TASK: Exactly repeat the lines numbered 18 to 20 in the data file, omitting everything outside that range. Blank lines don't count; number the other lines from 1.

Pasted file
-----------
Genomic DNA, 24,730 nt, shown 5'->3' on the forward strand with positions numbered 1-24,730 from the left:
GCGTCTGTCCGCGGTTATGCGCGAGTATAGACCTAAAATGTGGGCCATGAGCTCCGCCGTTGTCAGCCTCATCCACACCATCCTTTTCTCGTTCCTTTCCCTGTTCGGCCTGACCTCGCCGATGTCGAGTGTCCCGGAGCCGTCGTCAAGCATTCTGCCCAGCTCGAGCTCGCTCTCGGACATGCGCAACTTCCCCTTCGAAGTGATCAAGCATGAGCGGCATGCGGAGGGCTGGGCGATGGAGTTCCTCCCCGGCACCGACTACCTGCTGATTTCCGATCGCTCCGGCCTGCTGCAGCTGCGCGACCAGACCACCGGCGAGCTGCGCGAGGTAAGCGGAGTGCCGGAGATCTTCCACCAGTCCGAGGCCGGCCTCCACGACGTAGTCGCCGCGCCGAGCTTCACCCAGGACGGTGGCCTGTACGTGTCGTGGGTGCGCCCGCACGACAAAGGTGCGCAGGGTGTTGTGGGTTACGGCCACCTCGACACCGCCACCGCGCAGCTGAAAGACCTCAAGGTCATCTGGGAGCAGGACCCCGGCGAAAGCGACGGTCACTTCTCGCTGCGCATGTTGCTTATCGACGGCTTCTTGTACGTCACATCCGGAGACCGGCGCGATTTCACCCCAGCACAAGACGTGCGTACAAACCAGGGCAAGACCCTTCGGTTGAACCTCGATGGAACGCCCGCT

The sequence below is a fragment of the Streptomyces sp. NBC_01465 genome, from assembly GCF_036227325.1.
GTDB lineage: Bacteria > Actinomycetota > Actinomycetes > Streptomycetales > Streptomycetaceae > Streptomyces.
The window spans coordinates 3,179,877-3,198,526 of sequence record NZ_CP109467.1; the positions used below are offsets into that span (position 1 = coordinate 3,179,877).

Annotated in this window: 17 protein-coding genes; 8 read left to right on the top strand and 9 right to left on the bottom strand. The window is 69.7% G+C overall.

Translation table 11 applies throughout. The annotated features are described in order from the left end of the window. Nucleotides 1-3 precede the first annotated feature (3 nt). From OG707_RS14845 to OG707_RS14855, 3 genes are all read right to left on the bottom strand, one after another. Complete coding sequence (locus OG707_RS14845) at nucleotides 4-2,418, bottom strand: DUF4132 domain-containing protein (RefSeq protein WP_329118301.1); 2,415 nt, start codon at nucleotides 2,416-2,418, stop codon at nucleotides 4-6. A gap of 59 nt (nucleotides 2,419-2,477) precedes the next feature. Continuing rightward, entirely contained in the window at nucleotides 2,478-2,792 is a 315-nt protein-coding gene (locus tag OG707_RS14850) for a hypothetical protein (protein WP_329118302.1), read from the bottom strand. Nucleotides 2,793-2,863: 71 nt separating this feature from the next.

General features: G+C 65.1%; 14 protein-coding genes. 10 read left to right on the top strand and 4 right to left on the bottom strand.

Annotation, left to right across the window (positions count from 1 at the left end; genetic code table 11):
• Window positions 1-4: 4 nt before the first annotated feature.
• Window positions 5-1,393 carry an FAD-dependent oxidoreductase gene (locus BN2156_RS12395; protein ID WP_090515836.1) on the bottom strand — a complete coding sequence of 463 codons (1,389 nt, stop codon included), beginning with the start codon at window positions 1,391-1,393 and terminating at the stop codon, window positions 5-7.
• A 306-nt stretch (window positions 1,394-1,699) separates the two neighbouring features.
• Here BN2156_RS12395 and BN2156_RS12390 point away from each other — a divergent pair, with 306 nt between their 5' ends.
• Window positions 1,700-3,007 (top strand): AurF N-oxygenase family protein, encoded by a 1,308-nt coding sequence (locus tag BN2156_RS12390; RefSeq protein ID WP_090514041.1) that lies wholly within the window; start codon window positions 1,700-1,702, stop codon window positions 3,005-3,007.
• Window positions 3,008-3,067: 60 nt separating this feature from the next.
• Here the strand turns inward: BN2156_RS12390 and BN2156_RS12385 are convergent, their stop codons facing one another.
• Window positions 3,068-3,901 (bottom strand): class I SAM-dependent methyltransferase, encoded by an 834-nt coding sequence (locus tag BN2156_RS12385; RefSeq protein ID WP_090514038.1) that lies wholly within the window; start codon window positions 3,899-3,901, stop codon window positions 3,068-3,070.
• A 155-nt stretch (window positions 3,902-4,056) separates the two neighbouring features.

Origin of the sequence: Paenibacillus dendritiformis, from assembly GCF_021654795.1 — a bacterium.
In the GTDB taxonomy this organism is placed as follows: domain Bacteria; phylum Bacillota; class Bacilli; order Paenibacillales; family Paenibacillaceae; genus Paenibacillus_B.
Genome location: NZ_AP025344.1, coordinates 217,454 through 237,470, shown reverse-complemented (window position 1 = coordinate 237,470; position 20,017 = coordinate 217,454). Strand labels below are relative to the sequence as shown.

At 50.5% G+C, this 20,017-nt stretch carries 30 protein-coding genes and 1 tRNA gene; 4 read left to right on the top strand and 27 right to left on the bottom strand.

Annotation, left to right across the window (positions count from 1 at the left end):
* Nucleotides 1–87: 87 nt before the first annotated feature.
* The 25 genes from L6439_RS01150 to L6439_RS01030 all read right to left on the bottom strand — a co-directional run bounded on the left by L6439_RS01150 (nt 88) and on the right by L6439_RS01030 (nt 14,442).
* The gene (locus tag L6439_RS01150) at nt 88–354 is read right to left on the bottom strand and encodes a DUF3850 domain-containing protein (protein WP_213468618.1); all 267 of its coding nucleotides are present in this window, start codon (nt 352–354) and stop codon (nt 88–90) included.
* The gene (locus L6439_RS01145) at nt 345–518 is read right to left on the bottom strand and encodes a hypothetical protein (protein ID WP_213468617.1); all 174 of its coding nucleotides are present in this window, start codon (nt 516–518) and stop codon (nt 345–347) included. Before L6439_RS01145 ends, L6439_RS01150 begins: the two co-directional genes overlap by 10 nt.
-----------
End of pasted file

• A 155-nt stretch (window positions 3,902-4,056) separates the two neighbouring features.

Origin of the sequence: Paenibacillus dendritiformis, from assembly GCF_021654795.1 — a bacterium.
In the GTDB taxonomy this organism is placed as follows: domain Bacteria; phylum Bacillota; class Bacilli; order Paenibacillales; family Paenibacillaceae; genus Paenibacillus_B.